Saturday, 25 October 2014

Love In A Cold Climate

The world of English courtship, of noble families with sons and daughters and marriage on their minds, is familiar to all regular readers of English literature. Jane Austen almost immediately comes to mind. It is a world of manners and morals, a world of perforative elegance. It is popular to berate the modern world for being less elegant, and there is an entire nostalgia industry that cashes in on the charm factor of this world, such as the BBC adaptations of Austen and Victorian novels and Downton Abbey to name a few. When the presence and multiplicity of immigrants becomes too much to handle, it is good to have an all white world to return to. Ironically, this world evokes a certain nostalgia even among the colonised creatures whose history it never was, but whose imaginative geography it shaped.
I picked up Nancy Mitford's Love in A Cold Climate (1949) not expecting anything very different. I had heard it praised a lot, but that usually puts me off books rather than more interested in them. (I'm working towards changing this cynicism.) Mitford belongs squarely to the twentieth century, and what made me fall in love with her writing, was that it does too. It is still the world of English courtship, but it is no longer asexual or idealised. Instead, it is rendered from close up, with sympathy for its follies and an awareness of its darker shades. There are balls and gowns and big rooms, and small, furtive sexual encounters in those big rooms. To me, what stood out most about the book was the matter-of-fact tone it took to everything, rendering most things faintly comical even when they revealed selfishness, exploitation and conspicuous consumption.
To cite the most blatant example, there is an uncle, ironically nicknamed 'Boy', who is fond of feeling up young girls, and this 'habit' returns to haunt him when one of the girls he feels up, Polly, mistakes it for everlasting love and insists on marrying him. There is not a lot of angst or hand wringing about the abuse, and this universe has a moment of pity for the abuser, when he has to actually live with and love the girl he desired temporarily, or rather did not even desire in and of herself, but only as another girl to fondle. Our perceptions of these matters are so shaped by our own discursive frameworks of child abuse, paedophilia and punishment that this attitude can come across as cavalier. After all, he is an abuser and she is a victim, and how can any reading be otherwise? What this book did, however, is allow me to inhabit a world wherein the mores that governed human sexuality were different. What Boy does is not justified, but neither is it an exceptional act. It is one of the things that happens in the world, and thus it can be shown as banal; its tragic potential highlighted only when Polly insists on misreading Boy's propensity as love and desire. Not only that, this tragedy is not maintained indefinitely and is represented with as little hand-wringing as everything else.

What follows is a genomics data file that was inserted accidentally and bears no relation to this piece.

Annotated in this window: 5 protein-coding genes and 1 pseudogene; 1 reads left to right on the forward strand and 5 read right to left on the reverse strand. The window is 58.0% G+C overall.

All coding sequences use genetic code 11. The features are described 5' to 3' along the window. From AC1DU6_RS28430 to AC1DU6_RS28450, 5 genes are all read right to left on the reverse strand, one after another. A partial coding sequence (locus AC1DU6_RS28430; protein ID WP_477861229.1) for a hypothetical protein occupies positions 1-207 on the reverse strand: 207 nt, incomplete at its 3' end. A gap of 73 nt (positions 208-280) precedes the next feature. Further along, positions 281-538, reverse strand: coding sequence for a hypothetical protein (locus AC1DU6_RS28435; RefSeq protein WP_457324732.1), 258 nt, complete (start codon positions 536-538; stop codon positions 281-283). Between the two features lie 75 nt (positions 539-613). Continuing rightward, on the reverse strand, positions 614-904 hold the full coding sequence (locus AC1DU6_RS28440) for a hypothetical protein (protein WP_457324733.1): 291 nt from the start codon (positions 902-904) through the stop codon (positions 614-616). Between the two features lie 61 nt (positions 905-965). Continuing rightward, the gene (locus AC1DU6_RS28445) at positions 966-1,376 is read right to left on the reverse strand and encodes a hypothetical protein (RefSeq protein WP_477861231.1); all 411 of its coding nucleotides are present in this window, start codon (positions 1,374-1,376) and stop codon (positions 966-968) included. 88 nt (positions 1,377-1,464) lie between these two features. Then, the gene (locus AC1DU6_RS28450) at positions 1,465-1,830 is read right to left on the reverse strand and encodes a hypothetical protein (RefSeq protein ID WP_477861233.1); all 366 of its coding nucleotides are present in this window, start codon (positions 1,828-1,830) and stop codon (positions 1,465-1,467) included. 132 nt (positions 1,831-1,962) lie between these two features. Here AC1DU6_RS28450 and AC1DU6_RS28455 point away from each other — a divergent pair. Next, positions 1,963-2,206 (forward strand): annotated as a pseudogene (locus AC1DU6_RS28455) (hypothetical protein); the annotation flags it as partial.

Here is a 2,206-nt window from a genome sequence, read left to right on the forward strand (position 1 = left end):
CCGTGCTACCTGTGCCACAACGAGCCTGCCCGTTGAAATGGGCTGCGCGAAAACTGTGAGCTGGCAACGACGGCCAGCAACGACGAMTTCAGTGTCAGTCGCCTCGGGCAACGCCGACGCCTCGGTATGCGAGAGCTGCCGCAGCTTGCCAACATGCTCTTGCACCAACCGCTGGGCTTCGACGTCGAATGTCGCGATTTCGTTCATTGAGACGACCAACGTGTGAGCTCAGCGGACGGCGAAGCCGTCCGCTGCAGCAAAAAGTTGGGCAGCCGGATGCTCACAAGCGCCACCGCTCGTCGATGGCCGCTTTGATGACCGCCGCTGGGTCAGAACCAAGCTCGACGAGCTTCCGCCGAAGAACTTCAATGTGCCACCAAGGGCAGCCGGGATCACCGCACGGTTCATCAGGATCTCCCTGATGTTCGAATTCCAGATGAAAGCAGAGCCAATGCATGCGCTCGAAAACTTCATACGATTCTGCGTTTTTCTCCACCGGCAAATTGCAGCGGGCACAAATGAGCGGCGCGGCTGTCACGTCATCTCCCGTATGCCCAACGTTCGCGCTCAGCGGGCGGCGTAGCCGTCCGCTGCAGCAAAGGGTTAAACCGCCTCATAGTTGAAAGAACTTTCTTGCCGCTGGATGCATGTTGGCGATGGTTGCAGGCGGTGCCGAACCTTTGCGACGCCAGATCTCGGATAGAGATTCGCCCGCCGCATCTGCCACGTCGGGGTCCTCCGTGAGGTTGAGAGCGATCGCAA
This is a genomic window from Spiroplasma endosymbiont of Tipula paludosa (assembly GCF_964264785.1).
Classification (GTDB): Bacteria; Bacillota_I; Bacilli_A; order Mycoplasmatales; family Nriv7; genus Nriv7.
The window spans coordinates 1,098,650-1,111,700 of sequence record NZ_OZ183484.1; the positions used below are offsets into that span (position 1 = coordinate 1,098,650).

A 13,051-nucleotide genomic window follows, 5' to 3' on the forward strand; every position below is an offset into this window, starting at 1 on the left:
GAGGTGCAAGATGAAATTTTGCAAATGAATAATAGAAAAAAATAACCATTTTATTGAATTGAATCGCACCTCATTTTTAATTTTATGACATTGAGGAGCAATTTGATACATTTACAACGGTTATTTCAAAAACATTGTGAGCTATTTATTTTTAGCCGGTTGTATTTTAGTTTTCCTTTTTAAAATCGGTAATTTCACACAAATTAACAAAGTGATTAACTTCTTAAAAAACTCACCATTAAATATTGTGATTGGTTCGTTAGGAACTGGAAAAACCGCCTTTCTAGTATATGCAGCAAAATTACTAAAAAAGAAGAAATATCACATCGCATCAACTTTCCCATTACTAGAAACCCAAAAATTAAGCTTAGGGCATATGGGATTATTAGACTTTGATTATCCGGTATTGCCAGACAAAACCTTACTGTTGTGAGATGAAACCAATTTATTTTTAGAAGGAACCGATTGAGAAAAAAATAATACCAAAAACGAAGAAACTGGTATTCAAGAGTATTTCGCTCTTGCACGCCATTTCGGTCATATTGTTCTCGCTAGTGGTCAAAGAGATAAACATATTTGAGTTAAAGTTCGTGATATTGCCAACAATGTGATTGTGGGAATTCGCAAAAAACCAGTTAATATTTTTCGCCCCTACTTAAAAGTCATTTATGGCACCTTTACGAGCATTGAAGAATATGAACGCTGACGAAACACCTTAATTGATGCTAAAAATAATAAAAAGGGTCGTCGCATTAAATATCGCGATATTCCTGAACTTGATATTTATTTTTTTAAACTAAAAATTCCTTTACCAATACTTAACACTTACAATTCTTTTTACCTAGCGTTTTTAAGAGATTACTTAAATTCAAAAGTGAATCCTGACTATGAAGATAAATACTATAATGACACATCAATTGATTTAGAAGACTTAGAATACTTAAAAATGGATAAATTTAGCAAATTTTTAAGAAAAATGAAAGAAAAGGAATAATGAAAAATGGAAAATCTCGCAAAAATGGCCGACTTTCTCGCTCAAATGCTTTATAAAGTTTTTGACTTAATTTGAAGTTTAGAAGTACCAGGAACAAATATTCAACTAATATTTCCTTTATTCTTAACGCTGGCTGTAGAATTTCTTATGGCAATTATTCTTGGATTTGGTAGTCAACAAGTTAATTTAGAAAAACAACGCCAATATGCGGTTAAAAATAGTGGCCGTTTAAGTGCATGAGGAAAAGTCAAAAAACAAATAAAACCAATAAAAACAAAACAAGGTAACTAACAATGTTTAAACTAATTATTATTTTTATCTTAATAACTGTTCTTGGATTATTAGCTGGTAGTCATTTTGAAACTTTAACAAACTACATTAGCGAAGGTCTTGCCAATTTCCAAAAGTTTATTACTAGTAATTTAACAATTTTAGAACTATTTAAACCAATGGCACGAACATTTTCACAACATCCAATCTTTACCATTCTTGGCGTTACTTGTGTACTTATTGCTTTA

Lest the mention of abuse give the impression that this is a depressing book, I should clarify that the novel is satirical and witty. I laughed out loud right at the very beginning, as the author traced the history of the Montdore family: "they drag forth ancestors with P. G. Wodehouse names, Ugs and Berts and Threds, and Walter Scott fates. His Lordship was attainted — beheaded — convicted — proscribed — exiled — dragged from prison by a furious mob — slain at the Battle of Crécy — went down in the White Ship — perished during the third crusade — killed in a duel". This is a world that rests on shallow, hollow foundations, and isn't that funny? So Lady Montdore is always polite to young girls, even those who do not have a lot of fortune. This is not out of the goodness of her heart; rather it comes from the soundness of her mind. "'Always be civil to the girls, you never know who they may marry' is a aphorism which has saved many an English spinster from being treated like an Indian widow." Polly rues this habit that all the young people have of being constantly in love with someone or the other. She had observed it in India, but had hoped that "in a cold climate" things would be different, hence the title. The book maintains a light and chatty tone throughout, which actually sets off the sexual encounters, familial conflict, homosexuality and murder quite well. Ok, I'm kidding, there is no murder in the book, but I wish there had been. I feel Mitford would have dealt with it lightly and exquisitely.
At one point in the text, two characters want to know what Polly and Boy's marriage is like. They ask their elder sister, Fanny, to find out, and when she points out that they do hear from Polly, this is their reply: "Do people ever sound unhappy on postcards, Fanny? Isn't it always lovely weather and everything wonderful, on postcards?" To me, the parallel to Facebook was striking. It is not a new world that we live in. The world of Love in A Cold Climate is not as different from our world today as it may seem to be superficially, and I don't know whether to rejoice or be sad about this.